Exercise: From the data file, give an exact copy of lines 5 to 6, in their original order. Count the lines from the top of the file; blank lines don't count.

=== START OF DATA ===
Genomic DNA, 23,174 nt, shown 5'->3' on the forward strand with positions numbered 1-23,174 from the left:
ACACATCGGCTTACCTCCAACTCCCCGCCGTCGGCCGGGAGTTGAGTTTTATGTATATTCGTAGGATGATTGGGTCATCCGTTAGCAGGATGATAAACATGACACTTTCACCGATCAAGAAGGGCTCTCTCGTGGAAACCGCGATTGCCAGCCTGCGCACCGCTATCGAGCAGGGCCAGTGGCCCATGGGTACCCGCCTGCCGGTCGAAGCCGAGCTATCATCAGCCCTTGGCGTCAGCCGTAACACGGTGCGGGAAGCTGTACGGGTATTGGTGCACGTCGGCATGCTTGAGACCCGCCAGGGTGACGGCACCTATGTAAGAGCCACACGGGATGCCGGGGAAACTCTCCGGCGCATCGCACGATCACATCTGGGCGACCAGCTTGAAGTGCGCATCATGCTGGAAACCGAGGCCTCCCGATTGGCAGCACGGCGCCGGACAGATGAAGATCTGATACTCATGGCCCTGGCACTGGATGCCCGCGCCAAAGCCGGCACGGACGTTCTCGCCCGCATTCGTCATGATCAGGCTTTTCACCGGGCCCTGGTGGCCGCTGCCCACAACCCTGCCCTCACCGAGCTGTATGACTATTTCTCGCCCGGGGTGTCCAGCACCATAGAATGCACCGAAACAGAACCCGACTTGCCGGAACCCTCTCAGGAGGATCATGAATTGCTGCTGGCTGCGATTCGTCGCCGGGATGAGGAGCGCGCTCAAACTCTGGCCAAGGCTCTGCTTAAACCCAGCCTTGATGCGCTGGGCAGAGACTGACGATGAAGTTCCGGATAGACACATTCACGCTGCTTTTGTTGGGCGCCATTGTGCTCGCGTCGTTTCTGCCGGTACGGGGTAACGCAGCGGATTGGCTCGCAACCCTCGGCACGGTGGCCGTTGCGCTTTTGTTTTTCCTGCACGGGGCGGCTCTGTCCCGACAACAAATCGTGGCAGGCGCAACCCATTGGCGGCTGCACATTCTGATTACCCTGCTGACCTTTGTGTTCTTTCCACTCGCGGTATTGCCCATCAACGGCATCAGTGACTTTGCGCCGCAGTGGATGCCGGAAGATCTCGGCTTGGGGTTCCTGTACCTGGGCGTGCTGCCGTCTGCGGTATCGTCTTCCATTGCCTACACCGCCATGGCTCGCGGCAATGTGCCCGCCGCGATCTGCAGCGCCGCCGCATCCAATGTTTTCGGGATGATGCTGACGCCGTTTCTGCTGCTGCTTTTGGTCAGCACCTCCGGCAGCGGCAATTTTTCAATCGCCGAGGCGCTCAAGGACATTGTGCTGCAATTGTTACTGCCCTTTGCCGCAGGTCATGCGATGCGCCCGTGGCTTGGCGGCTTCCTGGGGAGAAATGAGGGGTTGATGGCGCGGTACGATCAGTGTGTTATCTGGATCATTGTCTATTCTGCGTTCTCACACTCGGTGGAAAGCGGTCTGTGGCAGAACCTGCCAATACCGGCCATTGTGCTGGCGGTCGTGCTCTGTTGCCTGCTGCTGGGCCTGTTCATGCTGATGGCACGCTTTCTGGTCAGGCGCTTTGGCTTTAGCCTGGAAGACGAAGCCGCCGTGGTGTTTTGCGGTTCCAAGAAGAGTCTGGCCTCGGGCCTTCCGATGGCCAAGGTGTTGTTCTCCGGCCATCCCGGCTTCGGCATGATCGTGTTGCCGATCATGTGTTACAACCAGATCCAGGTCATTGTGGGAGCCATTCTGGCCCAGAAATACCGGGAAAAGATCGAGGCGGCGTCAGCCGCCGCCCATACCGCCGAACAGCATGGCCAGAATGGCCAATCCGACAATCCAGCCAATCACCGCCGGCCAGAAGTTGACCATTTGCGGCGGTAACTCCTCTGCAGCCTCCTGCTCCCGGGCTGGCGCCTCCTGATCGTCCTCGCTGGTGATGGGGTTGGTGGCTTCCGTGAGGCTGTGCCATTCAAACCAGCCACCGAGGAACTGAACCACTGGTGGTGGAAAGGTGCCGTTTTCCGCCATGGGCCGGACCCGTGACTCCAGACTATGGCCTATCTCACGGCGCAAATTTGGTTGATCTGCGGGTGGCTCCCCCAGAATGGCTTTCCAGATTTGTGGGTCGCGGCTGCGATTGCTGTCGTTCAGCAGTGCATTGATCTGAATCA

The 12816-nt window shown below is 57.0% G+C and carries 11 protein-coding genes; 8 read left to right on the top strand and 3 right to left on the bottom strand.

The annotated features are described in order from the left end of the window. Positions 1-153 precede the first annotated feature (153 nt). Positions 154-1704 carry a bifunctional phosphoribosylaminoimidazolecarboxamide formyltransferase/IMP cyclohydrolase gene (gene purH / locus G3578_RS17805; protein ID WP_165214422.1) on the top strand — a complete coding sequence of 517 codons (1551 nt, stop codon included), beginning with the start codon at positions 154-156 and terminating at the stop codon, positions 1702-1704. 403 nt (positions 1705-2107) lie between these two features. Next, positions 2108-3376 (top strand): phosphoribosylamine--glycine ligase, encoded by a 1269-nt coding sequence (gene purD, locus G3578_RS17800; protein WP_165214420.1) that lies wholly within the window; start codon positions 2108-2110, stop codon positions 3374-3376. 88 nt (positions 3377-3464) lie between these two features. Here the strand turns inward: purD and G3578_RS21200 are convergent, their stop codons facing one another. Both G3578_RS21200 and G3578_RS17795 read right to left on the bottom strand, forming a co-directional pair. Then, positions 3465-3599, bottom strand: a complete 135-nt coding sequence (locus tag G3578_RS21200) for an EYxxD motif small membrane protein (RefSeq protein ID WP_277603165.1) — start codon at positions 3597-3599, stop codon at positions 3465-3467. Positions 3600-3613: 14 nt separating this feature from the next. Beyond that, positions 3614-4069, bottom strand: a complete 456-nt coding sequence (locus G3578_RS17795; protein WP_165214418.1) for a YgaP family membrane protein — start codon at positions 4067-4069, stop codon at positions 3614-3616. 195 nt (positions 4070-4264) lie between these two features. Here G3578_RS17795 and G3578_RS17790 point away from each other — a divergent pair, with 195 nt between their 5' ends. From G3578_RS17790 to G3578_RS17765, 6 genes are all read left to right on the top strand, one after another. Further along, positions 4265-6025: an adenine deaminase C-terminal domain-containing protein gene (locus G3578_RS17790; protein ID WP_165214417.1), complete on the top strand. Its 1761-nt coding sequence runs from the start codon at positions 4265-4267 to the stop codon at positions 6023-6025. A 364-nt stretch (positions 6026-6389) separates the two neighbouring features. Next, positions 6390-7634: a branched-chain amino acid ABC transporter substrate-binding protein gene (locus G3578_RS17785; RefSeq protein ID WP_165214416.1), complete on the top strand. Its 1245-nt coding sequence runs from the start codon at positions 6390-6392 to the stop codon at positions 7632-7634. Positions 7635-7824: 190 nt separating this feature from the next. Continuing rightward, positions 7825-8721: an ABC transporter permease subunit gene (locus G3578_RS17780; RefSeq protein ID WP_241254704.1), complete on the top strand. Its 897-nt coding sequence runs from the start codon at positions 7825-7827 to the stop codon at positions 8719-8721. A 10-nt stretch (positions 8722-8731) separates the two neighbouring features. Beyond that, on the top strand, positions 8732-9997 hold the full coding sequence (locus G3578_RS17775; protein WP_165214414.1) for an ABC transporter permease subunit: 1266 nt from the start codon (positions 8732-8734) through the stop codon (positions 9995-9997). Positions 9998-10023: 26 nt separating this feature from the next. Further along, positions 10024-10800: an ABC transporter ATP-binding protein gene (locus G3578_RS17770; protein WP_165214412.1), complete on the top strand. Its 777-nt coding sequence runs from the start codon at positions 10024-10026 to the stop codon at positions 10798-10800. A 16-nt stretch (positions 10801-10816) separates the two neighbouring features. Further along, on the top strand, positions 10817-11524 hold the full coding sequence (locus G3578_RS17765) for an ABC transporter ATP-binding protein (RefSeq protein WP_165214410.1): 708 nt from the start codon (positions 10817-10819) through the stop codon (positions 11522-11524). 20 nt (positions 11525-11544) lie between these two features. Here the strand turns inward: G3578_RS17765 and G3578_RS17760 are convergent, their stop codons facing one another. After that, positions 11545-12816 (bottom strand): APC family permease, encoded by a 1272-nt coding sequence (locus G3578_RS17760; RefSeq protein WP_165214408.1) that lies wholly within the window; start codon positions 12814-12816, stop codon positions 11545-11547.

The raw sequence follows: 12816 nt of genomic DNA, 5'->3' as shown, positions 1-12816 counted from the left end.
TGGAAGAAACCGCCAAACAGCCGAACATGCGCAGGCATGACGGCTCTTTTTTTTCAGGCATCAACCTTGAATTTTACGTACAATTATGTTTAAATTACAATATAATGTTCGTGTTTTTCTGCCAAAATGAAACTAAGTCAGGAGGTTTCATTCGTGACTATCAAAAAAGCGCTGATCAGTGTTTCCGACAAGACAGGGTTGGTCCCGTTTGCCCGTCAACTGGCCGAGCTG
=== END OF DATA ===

The raw sequence follows: 12816 nt of genomic DNA, 5'->3' as shown, positions 1-12816 counted from the left end.
TGGAAGAAACCGCCAAACAGCCGAACATGCGCAGGCATGACGGCTCTTTTTTTTCAGGCATCAACCTTGAATTTTACGTACAATTATGTTTAAATTACAATATAATGTTCGTGTTTTTCTGCCAAAATGAAACTAAGTCAGGAGGTTTCATTCGTGACTATCAAAAAAGCGCTGATCAGTGTTTCCGACAAGACAGGGTTGGTCCCGTTTGCCCGTCAACTGGCCGAGCTG